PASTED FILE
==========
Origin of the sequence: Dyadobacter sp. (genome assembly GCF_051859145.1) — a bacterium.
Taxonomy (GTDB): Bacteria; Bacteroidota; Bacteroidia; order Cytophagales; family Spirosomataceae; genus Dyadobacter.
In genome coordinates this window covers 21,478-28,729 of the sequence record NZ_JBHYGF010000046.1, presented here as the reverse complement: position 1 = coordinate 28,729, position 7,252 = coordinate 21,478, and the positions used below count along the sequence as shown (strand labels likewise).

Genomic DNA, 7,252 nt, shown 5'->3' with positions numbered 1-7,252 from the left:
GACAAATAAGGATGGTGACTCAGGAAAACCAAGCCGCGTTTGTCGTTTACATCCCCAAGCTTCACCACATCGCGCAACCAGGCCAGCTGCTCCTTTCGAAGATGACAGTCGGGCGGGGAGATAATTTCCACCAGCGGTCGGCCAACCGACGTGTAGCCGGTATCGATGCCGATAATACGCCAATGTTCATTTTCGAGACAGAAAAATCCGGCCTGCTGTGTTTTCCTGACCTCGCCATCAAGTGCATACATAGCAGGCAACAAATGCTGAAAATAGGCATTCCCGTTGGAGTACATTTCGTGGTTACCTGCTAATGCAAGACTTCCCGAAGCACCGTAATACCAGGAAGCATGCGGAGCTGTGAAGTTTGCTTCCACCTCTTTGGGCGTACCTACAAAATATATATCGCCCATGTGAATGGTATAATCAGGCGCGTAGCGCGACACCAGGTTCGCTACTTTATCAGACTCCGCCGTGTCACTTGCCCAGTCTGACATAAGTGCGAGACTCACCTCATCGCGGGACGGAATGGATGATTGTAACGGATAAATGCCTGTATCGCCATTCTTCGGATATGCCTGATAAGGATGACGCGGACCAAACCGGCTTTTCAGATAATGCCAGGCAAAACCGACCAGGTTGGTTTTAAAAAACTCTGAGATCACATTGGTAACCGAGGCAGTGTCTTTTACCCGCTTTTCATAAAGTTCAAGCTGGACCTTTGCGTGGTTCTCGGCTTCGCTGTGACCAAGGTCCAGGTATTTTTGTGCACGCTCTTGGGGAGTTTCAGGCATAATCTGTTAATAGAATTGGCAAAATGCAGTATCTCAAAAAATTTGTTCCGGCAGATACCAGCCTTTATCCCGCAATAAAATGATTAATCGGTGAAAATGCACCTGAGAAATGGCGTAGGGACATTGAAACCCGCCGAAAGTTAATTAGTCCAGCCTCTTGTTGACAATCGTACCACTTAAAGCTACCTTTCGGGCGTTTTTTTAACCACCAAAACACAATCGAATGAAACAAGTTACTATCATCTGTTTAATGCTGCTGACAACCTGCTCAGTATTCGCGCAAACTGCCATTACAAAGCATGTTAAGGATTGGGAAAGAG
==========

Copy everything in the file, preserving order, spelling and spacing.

Origin of the sequence: Dyadobacter sp. (genome assembly GCF_051859145.1) — a bacterium.
Taxonomy (GTDB): Bacteria; Bacteroidota; Bacteroidia; order Cytophagales; family Spirosomataceae; genus Dyadobacter.
In genome coordinates this window covers 21,478-28,729 of the sequence record NZ_JBHYGF010000046.1, presented here as the reverse complement: position 1 = coordinate 28,729, position 7,252 = coordinate 21,478, and the positions used below count along the sequence as shown (strand labels likewise).

Genomic DNA, 7,252 nt, shown 5'->3' with positions numbered 1-7,252 from the left:
GACAAATAAGGATGGTGACTCAGGAAAACCAAGCCGCGTTTGTCGTTTACATCCCCAAGCTTCACCACATCGCGCAACCAGGCCAGCTGCTCCTTTCGAAGATGACAGTCGGGCGGGGAGATAATTTCCACCAGCGGTCGGCCAACCGACGTGTAGCCGGTATCGATGCCGATAATACGCCAATGTTCATTTTCGAGACAGAAAAATCCGGCCTGCTGTGTTTTCCTGACCTCGCCATCAAGTGCATACATAGCAGGCAACAAATGCTGAAAATAGGCATTCCCGTTGGAGTACATTTCGTGGTTACCTGCTAATGCAAGACTTCCCGAAGCACCGTAATACCAGGAAGCATGCGGAGCTGTGAAGTTTGCTTCCACCTCTTTGGGCGTACCTACAAAATATATATCGCCCATGTGAATGGTATAATCAGGCGCGTAGCGCGACACCAGGTTCGCTACTTTATCAGACTCCGCCGTGTCACTTGCCCAGTCTGACATAAGTGCGAGACTCACCTCATCGCGGGACGGAATGGATGATTGTAACGGATAAATGCCTGTATCGCCATTCTTCGGATATGCCTGATAAGGATGACGCGGACCAAACCGGCTTTTCAGATAATGCCAGGCAAAACCGACCAGGTTGGTTTTAAAAAACTCTGAGATCACATTGGTAACCGAGGCAGTGTCTTTTACCCGCTTTTCATAAAGTTCAAGCTGGACCTTTGCGTGGTTCTCGGCTTCGCTGTGACCAAGGTCCAGGTATTTTTGTGCACGCTCTTGGGGAGTTTCAGGCATAATCTGTTAATAGAATTGGCAAAATGCAGTATCTCAAAAAATTTGTTCCGGCAGATACCAGCCTTTATCCCGCAATAAAATGATTAATCGGTGAAAATGCACCTGAGAAATGGCGTAGGGACATTGAAACCCGCCGAAAGTTAATTAGTCCAGCCTCTTGTTGACAATCGTACCACTTAAAGCTACCTTTCGGGCGTTTTTTTAACCACCAAAACACAATCGAATGAAACAAGTTACTATCATCTGTTTAATGCTGCTGACAACCTGCTCAGTATTCGCGCAAACTGCCATTACAAAGCATGTTAAGGATTGGGAAAGAG